Da Matta finished 11th in the championship, while Vasser scored two third-place finishes and was sixth overall. For 2006, the team fielded full season entries for veteran Oriol Servià and rookie Katherine Legge. Vasser retired from racing after driving a third car at Long Beach. Servià scored a third place at Cleveland and finished 11th in the championship, while Legge struggled and finished 16th overall; the team's 2007 driver lineup was Tristan Gommendy. Mario Domínguez subbed for Gommendy at Edmonton, Servià replaced Gommendy for the final two races due to sponsorship issues; the team's best results were Jani's pair of second places finishes at San Jose. The team switched to the IndyCar Series following the unification of open wheel racing in 2008. Dan Pettit ceased his ownership role in the team and the team changed its name to KV Racing Technology. Australian businessmen Craig Gore and John Fish brought their Team Australia branding from Walker Racing along with driver Will Power to partner Servià.
Power won the Champ Car finale, the 2008 Toyota Grand Prix of Long Beach a race which counted towards the IndyCar Series championship. In the 2008 Indianapolis 500, the first for the team and both drivers, Power qualified 23rd and finished 13th, while Servià qualified 25th and finished 11th. In 2009, the team ran a full-time program for Brazilian Mario Moraes. Paul Tracy made five starts for the team: Indy 500, Watkins Glen, Edmonton and Mid-Ohio. Townsend Bell drove a third car for the team at the Indy 500. In 2010 the team ran full-time programs for Takuma Sato, E. J. Viso, Mario Moraes, plus a part-time program for Paul Tracy. James Rossiter tested for the team at Barber. For 2011, Sato and Viso returned to the team, as well as gaining technical support from Lotus Cars, re-branding the team as KV Racing Technology – Lotus, or KVRT-Lotus; the team added Tony Kanaan in a third car, the #82, as a tribute to the late Formula One and Indy 500 champion Jim Clark. In the 2011 Indianapolis 500, Sato and Viso were the first two cars retired from the race due to separate accidents.
For 2012, Sato would leave KV for Rahal Letterman Lanigan Racing, replaced by former Formula 1 driver Rubens Barichello. The team announced that it would be partnering with Chevrolet. Although he was winless, Kanaan would finish 9th that season with a best finish of 2nd at Milwaukee. Both Viso and Barichello would struggle that year for results, with both drivers leaving the team at the end of the year. On October 30, 2012, HVM Racing's Simona de Silvestro joined KV for the 2013 IndyCar Series season. Kanaan's win in the 2013 Indianapolis 500 was the first for KV, while de Silvestro scored her first podium at Houston. Kanaan departed KV to drive for Chip Ganassi Racing for the 2014 IndyCar Series season, while de Silvestro departed the team at season's end, they were replaced by Dragon Racing teammates Sébastien Bourdais and Sebastián Saavedra for 2014. The team had moderate success in 2014, with Saavedra claiming his first pole at the Grand Prix of Indianapolis and Bourdais taking his first IndyCar win at Honda Indy Toronto.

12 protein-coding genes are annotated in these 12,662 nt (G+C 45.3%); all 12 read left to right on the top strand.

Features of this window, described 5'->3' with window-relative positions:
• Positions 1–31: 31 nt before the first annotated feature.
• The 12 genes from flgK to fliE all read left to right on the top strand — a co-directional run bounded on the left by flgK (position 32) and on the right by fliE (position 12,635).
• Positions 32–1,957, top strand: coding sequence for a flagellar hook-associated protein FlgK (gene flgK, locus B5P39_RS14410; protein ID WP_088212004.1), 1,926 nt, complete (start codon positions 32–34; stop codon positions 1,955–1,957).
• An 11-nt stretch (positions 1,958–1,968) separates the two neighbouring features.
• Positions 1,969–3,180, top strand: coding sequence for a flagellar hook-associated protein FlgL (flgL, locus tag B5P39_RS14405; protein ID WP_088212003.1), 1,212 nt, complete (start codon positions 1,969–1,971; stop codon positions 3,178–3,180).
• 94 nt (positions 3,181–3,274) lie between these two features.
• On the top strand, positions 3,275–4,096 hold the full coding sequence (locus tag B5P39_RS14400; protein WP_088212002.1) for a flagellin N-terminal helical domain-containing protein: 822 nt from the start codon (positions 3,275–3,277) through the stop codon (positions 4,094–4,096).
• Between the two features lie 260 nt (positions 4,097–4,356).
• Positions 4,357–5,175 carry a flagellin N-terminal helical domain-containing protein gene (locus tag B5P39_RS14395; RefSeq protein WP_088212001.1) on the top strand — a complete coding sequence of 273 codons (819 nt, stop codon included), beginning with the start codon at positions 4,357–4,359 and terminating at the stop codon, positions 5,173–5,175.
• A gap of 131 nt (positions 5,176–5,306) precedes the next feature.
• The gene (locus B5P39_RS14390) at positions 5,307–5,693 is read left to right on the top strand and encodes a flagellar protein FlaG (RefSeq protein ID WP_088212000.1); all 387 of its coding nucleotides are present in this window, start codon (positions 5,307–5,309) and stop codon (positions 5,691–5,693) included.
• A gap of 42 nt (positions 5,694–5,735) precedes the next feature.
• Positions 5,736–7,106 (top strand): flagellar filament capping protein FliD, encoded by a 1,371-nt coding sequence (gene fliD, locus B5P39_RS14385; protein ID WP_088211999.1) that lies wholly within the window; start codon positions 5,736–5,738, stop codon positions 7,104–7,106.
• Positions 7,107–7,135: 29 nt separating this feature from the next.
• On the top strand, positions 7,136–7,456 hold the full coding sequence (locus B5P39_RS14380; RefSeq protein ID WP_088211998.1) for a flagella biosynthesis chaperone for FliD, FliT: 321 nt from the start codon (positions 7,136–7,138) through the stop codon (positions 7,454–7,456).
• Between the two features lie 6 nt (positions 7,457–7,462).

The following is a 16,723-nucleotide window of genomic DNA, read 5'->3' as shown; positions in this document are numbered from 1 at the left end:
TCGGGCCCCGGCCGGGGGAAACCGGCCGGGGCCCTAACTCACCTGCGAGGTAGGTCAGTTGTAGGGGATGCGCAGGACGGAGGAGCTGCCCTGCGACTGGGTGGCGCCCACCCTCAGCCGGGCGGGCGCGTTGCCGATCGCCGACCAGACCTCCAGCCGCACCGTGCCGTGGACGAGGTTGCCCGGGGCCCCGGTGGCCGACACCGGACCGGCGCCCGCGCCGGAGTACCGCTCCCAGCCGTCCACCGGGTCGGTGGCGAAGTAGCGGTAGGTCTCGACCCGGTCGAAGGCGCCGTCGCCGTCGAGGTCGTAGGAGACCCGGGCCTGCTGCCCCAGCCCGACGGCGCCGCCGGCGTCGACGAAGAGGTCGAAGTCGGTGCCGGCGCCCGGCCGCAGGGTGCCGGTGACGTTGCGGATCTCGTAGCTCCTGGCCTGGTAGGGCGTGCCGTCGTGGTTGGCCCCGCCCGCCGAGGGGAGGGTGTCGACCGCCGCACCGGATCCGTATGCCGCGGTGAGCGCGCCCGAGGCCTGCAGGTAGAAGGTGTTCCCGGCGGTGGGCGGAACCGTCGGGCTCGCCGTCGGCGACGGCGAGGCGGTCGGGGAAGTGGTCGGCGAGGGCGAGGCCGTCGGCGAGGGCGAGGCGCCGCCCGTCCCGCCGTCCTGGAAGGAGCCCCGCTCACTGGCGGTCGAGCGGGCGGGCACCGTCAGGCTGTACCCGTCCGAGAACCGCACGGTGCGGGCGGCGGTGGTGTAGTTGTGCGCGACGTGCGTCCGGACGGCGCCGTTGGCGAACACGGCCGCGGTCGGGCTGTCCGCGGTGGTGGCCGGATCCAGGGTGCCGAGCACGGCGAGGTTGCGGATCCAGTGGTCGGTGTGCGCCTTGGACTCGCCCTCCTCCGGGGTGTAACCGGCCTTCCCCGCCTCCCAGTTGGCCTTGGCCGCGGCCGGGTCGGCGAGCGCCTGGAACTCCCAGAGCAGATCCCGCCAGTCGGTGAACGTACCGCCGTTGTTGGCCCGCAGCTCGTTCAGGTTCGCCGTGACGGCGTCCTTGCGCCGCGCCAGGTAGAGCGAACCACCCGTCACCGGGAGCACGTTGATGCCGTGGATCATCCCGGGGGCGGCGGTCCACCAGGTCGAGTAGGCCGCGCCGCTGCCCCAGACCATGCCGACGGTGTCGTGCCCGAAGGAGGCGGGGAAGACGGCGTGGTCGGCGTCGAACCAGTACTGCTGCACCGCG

Though Bourdais finished 10th in standings, a lack of results saw Saavedra's release from the team. His replacement for 2015 would be former GP2 driver Stefano Coletti. Coletti would struggle adapting to IndyCar, with a best finish of 8th at the 2015 Grand Prix of Indianapolis. Bourdais would take his second win at the Chevrolet Dual in Detroit. KV would release Coletti at the end of the season, reducing to only Bourdais' No. 11 for the 2016 season. The team would take its second consecutive win in Detroit. Despite the win, funding for the team was in doubt as Kahlkoven wished to sell the team's equipment. In response, Bourdais departed KVSH for Dale Coyne Racing. Without proper funding and Vasser attempted to sell the team to Indy Lights owner Trevor Carlin, but the deal fell through. On February 16, Vasser and Kahlkoven released statements confirming the end of KV Racing Technology, the sale of equipment and technical data to Juncos Racing. In February 2018, former KVSH co-owners Jimmy Vasser and James "Sulli" Sullivan formed a partnership with Dale Coyne to field Sébastien Bourdais for the 2018 IndyCar Series as Dale Coyne Racing with Vasser-Sullivan.
Patrick Lemarié Mika Salo Max Papis Bryan Herta Jimmy Vasser Roberto González Cristiano da Matta Jorge Goeters Katherine Legge Oriol Servià Neel Jani Tristan Gommendy Will Power Townsend Bell Mario Moraes Paul Tracy Takuma Sato E. J. Viso Tony Kanaan Rubens Barrichello Simona de Silvestro Sebastián Saavedr